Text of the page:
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Dewan Rakyat changed the definition of ‘youth’, now only for people between 15-years-old to 30-years-old

Dewan Rakyat changed the definition of ‘youth’, now only for people between 15-years-old to 30-years-old

Whelp if you were already feeling the slow crawl of old age, consider yourself ancient now because the Dewan Rakyat just passed a bill changing the definition of the term ‘youth’.


They did this by, lowering the age set for the term (in Malaysia anyway…) from 40 to 30.

Which means that as of yesterday, only those aged between 15-years-old to 30-years-old would fall under this specific category definition.

(So basically, the government just made me a middle-aged man overnight…)


But wait, what? Can they even do that?

Well according to the Cambridge English Dictionary, the word ‘youth’ is used to define the period of a person’s life when they are young (obviously…), or the actual state of being young.

Basically, it describes young people, regardless of gender who fit into a specific group based on age and other factors.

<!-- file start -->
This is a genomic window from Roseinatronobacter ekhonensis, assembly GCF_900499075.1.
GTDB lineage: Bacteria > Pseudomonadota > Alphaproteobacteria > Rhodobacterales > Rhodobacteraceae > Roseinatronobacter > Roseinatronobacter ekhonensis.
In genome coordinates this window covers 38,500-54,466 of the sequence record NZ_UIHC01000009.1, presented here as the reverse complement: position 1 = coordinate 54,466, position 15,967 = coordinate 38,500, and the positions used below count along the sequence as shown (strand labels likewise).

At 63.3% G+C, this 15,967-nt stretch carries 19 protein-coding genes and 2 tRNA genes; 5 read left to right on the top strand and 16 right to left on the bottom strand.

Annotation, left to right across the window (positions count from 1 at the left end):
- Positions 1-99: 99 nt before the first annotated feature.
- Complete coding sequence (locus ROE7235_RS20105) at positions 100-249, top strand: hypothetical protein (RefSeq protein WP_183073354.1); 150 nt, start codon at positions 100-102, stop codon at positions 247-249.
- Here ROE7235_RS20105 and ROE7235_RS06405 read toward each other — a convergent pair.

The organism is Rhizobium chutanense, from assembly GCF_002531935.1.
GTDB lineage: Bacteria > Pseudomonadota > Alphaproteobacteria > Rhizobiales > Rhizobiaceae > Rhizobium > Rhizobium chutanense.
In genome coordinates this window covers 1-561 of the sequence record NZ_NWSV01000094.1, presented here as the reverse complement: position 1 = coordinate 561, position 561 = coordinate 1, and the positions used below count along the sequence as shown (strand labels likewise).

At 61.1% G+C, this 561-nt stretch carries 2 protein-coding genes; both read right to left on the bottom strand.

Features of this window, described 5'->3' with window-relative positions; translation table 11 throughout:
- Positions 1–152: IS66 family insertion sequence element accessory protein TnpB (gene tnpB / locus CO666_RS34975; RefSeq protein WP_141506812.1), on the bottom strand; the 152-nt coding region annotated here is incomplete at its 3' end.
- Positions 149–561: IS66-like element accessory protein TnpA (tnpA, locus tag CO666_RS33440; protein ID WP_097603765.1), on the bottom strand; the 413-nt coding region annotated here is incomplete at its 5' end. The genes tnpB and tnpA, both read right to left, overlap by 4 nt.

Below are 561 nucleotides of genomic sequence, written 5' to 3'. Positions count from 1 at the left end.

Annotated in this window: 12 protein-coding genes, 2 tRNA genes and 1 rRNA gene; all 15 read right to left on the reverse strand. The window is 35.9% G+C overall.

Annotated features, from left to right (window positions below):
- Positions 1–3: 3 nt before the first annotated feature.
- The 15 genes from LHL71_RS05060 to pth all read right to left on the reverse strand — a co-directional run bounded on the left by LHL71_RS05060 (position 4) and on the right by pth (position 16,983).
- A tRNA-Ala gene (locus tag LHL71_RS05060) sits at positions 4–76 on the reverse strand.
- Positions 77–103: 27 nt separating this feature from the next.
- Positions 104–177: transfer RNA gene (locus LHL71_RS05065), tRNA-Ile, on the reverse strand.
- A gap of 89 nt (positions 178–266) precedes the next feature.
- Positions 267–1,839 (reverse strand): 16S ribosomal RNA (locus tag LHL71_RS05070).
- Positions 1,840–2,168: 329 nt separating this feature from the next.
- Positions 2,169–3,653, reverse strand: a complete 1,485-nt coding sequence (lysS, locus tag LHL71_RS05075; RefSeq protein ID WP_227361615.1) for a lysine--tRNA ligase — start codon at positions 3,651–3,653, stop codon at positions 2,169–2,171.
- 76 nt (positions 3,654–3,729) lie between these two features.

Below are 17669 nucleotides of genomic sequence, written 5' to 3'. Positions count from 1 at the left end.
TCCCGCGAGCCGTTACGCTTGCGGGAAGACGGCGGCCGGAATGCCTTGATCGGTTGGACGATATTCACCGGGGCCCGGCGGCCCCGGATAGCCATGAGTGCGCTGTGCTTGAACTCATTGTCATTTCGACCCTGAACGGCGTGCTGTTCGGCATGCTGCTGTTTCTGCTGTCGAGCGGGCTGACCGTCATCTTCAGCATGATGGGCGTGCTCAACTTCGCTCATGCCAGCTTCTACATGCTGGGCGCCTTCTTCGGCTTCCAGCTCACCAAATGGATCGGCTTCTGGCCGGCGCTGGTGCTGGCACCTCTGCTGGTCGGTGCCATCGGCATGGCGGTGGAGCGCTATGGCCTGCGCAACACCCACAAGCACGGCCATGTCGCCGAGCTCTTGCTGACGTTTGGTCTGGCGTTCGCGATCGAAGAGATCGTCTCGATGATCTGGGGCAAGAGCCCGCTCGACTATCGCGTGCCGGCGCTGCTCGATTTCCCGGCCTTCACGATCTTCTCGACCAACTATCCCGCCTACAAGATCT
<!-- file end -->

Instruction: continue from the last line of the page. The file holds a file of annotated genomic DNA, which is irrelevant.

While the United Nations defines ‘youth’ as individuals aged between 15 and 24-years-old but also considers the context to be fluid, varying between countries and regions. 

Previously, youths in Malaysia were defined as someone between the ages of 15 and 40.

(Image Credit: imgflip)

But what does this really mean?

Well thus far, the amended Youth Societies and Youth Development 2007 (Act 668) will provide a clear change to the minimum and maximum age of the heads of youth society.

Meaning that the age limit of anyone appointed or elected as an office-bearer in one of these societies should be no less than 18-years-old and not more than 30-years-old.

The amendment made to the term ‘youth’ would also apply to all registered youth societies and their members, lowering the maximum age to such organizations from the current 40 to only 30.


The reason for this change in policy as described by Youth and Sports Minister Syed Saddiq Syed Abdul Rahman was to counter the generation gap among youths in Malaysia. 

The move is still seen as a means to promote and allow the younger generation to step up and assume more responsibilities in society, lining the way for a more mature grown-up Malaysia.

(Image Credit: 2happybirthday)

So what do you guys think? Can this change bring forth potential growth for our nation? Or is age nothing more than just a number?

Share your thoughts in the comments.

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